There are more obvious material differences between EMGs and other pickups -- for starters, you need a battery to run them. True of any active pickups and any active preamp and any active boost, whether for piezo or other. You have to make a conscious decision about whether or not you want to futz with batteries needing replacement. EMGs in particular have found themselves in purpose-built guitars, and there's very little market for them outside of that purpose.

Looks are the least of the issues; I have a set of Bartolinis from the '70's that have black covers. As it happens, these are also active pickups, but aren't designed for metal at all. I just had a guitar on a trial basis that had Kent Armstrong PAF0's -- they were sweet, almost jazzy pickups and they had black covers. Carvin makes black covers for some of its pickups. Gibson made black covers for some models of the L6S guitars. And so on. Those of us who've been around guitars for a while have seen plenty of black covered pickups and do NOT automatically assume that a guitar is "metal" and has EMGs because the covers are black.

Not all EMGs are active, their passive pickups are good old standbys that when first introduced were a great alternative to stock pickups. The original selects were quite popular and did what they were intended to do quite well.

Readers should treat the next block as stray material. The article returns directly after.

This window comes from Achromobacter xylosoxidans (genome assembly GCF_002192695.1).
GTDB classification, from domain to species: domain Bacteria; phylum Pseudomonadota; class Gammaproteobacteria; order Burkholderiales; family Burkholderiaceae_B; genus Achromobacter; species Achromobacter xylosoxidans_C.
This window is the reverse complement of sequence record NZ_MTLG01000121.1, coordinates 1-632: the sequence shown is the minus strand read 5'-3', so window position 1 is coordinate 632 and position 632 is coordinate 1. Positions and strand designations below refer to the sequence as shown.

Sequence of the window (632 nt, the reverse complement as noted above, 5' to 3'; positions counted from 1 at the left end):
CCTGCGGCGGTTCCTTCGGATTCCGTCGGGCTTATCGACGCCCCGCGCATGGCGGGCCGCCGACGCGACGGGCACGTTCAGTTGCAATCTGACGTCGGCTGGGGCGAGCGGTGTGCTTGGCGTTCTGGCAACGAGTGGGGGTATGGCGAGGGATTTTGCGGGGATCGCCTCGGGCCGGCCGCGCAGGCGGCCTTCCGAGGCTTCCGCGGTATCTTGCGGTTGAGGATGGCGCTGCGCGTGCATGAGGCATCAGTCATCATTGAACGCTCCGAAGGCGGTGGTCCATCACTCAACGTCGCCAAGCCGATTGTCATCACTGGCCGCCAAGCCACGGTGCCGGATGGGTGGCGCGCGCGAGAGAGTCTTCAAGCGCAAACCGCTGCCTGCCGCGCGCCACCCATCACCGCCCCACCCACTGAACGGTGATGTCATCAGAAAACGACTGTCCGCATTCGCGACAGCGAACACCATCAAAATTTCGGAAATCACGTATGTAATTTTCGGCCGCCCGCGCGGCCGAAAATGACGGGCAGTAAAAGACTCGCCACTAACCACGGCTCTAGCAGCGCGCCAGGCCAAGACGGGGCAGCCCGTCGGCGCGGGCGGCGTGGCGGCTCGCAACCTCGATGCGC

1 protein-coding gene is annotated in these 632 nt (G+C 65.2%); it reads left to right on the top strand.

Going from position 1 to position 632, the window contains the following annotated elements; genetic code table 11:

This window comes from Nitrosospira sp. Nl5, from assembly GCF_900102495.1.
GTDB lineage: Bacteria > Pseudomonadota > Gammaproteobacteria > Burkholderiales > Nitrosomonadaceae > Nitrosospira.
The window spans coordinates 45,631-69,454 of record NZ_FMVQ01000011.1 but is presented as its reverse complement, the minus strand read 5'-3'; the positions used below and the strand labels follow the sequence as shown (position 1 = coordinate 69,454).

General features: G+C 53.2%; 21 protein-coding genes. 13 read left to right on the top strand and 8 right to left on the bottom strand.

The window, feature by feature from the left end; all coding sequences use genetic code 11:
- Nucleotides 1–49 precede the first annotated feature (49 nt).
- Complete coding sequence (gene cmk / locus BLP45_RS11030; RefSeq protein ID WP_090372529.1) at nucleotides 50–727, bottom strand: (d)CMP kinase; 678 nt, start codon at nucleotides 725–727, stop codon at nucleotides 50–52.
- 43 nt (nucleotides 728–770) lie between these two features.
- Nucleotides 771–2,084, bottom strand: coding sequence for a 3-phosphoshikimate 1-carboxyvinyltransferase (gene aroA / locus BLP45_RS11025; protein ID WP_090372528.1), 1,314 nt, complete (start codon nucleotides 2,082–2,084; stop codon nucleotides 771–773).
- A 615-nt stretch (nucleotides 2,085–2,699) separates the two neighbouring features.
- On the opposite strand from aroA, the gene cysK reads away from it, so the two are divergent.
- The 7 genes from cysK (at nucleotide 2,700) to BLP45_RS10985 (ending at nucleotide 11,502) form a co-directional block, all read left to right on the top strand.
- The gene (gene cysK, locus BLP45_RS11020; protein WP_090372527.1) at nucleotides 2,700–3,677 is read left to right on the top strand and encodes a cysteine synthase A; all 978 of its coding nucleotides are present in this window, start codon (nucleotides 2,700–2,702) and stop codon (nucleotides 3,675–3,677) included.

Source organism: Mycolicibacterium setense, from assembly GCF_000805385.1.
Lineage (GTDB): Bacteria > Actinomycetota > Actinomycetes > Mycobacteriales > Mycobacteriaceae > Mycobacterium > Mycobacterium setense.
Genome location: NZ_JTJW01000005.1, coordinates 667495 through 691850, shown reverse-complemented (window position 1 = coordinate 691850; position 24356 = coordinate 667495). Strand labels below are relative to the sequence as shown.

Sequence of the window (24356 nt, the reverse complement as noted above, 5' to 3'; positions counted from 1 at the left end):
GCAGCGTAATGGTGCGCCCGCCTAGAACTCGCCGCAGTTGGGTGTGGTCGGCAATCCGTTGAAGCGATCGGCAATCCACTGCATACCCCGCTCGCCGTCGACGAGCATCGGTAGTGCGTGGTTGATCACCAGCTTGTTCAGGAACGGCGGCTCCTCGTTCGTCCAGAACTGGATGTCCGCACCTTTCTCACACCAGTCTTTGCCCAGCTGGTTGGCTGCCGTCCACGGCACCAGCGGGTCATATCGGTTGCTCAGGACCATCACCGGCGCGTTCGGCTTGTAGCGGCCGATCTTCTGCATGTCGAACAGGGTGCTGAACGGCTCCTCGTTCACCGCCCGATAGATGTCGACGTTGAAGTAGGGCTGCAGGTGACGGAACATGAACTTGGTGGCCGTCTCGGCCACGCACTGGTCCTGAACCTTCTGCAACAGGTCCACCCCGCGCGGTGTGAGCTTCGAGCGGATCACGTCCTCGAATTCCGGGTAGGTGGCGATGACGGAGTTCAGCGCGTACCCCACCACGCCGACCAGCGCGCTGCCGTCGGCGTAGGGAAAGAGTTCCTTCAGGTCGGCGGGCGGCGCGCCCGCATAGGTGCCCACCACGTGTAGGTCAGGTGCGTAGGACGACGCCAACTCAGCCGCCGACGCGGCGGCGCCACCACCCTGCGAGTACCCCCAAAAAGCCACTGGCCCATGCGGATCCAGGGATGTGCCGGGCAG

nofearfactor
09-25-2011, 11:25 PM
I play metal and industrial/metal. Been using EMG 81s in all of my guitars since the 90s and plan on using them into the future. You dont like em thats your business, some of us do.

dspellman
09-26-2011, 01:20 AM
Not all EMGs are active, their passive pickups are good old standbys that when first introduced were a great alternative to stock pickups. The original selects were quite popular and did what they were intended to do quite well.

I've seen some passive EMGs, but I'm guessing EMG doesn't rank them among its biggest sellers. BTW, I'm under the impression that Selects, while designed by EMG, were actually intended to be manufactured abroad under license, much like the "Duncan Design" pickups that showed up on less expensive Korean guitars by companies like Samick. Is that not true?

partsocaster
09-26-2011, 02:30 AM
Personally, I like a weak pickup, so EMG's are way, way too hot for my taste. I don't give a damn about how they look.

I do agree though they sound very sweet for what they are.

This is my take on EMGs as well, plus I get pissed when I forget to unplug my guitar and the damn the chews through an alkaline overnight.

I prefer a PAF output level, maybe just slightly hotter, like a Duncan 59.

scaryfoot
09-26-2011, 04:05 AM
I don't think I would like to have EMG humbuckers, but single coils are a different story. Seeing and hearing Larry Carlton playing a Valley Arts strat with EMG's made my mouth water.

papersoul
09-26-2011, 07:56 AM
EMGs are fine...not sure why people diss them.

440gtx6pak
09-26-2011, 11:20 AM
For active, I like their singe coils more than the humbuckers.